All governments need legitimacy to survive. But how do governments attain authority? What makes citizens obey or feel loyal toward their governments? Scholars have answered these questions by concluding that political legitimacy comes from several sources:
Example: Iran is a constitutional Islamic republic. Some of its governing bodies are elected, whereas others are put into place for religious reasons.
Example: Saddam Hussein’s Sunni regime in Iraq once inspired a great deal of loyalty in Sunni Arabs.
Example: The United States and many European countries moved quickly to publicly recognize the controversial new nation-state of Israel when it was created in 1948. Although most countries formally recognize Israel and the Israeli government today, Iran and many Arab countries still do not, which is one reason why the Middle East remains such a hot spot in global politics.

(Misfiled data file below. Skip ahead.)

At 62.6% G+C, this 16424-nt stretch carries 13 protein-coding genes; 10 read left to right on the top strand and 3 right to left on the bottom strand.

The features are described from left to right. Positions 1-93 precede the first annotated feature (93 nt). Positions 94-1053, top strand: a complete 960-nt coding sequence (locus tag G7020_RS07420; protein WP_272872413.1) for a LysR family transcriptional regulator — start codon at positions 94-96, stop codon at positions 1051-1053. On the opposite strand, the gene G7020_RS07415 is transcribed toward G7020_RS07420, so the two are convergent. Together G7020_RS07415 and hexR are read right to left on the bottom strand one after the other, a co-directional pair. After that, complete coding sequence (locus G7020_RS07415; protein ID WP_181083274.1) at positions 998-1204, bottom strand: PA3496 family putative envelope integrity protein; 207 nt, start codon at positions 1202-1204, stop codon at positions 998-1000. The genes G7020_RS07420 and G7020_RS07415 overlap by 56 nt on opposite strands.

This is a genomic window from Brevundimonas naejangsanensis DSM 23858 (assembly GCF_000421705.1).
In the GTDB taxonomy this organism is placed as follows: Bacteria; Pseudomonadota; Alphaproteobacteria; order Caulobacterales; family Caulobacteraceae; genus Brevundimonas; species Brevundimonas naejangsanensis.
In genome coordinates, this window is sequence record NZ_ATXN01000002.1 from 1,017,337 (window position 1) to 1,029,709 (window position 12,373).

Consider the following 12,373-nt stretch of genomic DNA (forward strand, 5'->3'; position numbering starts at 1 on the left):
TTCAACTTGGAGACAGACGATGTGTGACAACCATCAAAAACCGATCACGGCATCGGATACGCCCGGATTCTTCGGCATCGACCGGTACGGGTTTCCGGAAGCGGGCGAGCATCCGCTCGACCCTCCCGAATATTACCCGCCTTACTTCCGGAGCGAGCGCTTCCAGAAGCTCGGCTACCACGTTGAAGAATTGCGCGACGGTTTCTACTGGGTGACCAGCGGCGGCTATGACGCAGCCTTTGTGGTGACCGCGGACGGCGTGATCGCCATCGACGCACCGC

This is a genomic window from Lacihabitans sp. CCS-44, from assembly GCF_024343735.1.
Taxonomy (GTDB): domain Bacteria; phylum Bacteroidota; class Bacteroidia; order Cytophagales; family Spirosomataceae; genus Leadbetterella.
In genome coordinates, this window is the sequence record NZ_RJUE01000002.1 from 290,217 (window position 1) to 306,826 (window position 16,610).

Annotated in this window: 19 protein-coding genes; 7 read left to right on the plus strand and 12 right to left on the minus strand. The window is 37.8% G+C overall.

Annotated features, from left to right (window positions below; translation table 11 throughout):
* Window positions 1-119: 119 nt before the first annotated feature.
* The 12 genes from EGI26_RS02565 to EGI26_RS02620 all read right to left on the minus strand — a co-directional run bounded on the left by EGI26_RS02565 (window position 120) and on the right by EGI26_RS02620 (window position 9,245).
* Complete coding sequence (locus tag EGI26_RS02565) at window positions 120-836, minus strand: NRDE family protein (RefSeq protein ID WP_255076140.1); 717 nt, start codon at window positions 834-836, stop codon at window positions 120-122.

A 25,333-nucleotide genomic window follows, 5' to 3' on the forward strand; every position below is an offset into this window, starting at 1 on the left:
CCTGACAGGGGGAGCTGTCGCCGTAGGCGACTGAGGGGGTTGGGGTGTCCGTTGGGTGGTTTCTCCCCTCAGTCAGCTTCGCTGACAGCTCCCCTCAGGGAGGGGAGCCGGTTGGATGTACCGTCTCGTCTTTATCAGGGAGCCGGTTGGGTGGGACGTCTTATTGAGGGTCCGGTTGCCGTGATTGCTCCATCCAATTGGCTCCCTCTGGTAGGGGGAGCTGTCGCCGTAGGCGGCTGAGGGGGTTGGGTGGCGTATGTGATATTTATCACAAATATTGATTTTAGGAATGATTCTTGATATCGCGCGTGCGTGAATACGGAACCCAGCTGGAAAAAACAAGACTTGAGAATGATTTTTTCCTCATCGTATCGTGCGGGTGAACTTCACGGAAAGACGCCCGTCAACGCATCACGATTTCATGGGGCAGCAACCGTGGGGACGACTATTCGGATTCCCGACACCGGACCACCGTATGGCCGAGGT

Taiwan, an island that was under Chinese control up until the end of World War II, still has not received formal recognition as a nation-state to this day. Not even the United States has formally recognized Taiwan, fearing that doing so would sour American relations with China, which still claims the island. As a result, the people and government of Taiwan have lived in fear that no other country would help them if China tried to retake control of the island by force.